US Supreme Court clears way to resume federal executions in 2 AM split ruling News
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US Supreme Court clears way to resume federal executions in 2 AM split ruling

In a per curiam opinion issued Tuesday at 2 AM, the US Supreme Court vacated a preliminary injunction that had halted the executions of four federal prisoners sentenced to death for killing children. The ruling cleared the way for the federal government to resume federal executions for the first time in 17 years. US Attorney General William Barr had ordered a return to federal executions last year, ending the almost two-decade hiatus.

The federal prisoners were scheduled to be executed this week and in upcoming weeks. The first execution, of Daniel Lewis Lee, had been scheduled to take place at 4 PM Monday through the use of the drug pentobarbital sodium. Lee had been convicted of the 1996 murders of William and Nancy Mueller, along with Nancy Mueller’s 8-year old daughter Sarah Powell. A jury sentenced him to death in 1999.

On Monday, a US District Judge of the US District Court for the District of Columbia issued a preliminary injunction blocking all four executions on the grounds that the use of pentobarbital sodium likely constitutes cruel and unusual punishment.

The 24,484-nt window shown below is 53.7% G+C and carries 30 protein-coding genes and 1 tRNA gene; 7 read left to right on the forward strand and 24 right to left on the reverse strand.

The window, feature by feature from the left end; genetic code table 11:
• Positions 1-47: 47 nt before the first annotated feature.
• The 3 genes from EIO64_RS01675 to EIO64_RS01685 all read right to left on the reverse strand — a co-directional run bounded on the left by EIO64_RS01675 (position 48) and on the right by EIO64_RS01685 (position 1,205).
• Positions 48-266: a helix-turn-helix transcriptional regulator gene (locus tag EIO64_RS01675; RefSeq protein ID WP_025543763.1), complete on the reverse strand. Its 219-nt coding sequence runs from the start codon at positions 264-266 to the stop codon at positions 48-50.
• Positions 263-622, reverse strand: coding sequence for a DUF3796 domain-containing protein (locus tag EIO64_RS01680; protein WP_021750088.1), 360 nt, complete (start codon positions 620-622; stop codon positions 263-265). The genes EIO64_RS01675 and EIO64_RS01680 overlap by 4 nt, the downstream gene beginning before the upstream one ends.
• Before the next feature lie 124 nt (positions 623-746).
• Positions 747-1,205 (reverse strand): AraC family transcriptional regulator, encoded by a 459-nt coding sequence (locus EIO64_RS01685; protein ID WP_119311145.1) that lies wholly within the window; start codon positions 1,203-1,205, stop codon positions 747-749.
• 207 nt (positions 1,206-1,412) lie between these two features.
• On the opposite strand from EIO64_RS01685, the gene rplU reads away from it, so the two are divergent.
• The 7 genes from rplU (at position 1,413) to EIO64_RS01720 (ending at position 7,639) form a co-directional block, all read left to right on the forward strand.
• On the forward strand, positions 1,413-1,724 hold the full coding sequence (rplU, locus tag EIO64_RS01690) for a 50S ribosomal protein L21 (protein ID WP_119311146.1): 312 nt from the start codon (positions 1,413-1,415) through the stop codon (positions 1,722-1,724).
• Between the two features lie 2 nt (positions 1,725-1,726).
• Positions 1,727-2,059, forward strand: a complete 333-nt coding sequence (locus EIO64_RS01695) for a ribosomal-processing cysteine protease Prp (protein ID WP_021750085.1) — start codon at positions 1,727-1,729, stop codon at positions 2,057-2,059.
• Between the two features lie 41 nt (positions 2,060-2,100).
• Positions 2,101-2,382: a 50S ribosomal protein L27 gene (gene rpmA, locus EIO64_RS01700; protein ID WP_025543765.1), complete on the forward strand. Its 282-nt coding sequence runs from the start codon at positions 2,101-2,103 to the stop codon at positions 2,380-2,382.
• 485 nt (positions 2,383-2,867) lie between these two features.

On Tuesday, the Supreme Court ruled that the plaintiffs had not established that they were likely to succeed on the merits of their Eighth Amendment claim, which holds an “exceedingly high bar.” In defense of using pentobarbital sodium to carry out executions, the Court said that the drug had been chosen because lethal injections are considered more humane and less painful than other methods of execution. The use of pentobarbital sodium has been upheld by many appeals courts against similar Eighth Amendment challenges, and it has been used in over 100 executions “without incident.” The Supreme Court has also previously upheld its use.

The Court concluded that the plaintiffs had not made the required showing to justify last-minute intervention by a federal court, as last-minute stays “should be the extreme exception, not the norm.”

In a dissenting opinion written by Justice Breyer and joined by Justice Ginsburg, Justice Breyer stated that he had previously described how the current death penalty method could violate the Constitution. He also believed that the death penalty raises other issues regarding the Constitutional prohibition against cruel and unusual punishment, as Lee had been on death row for over 20 years. This delay, according to Justice Breyer, “inflict[s] severe psychological suffering on inmates and undermine[s] the penological rationale for the death penalty.”

Daniel Lewis Lee was executed by lethal injection at the federal prison in Terre Haute, Indiana, and was pronounced dead at 8:07 AM Tuesday. According to the Washington Post, his last words were “You’re killing an innocent man.”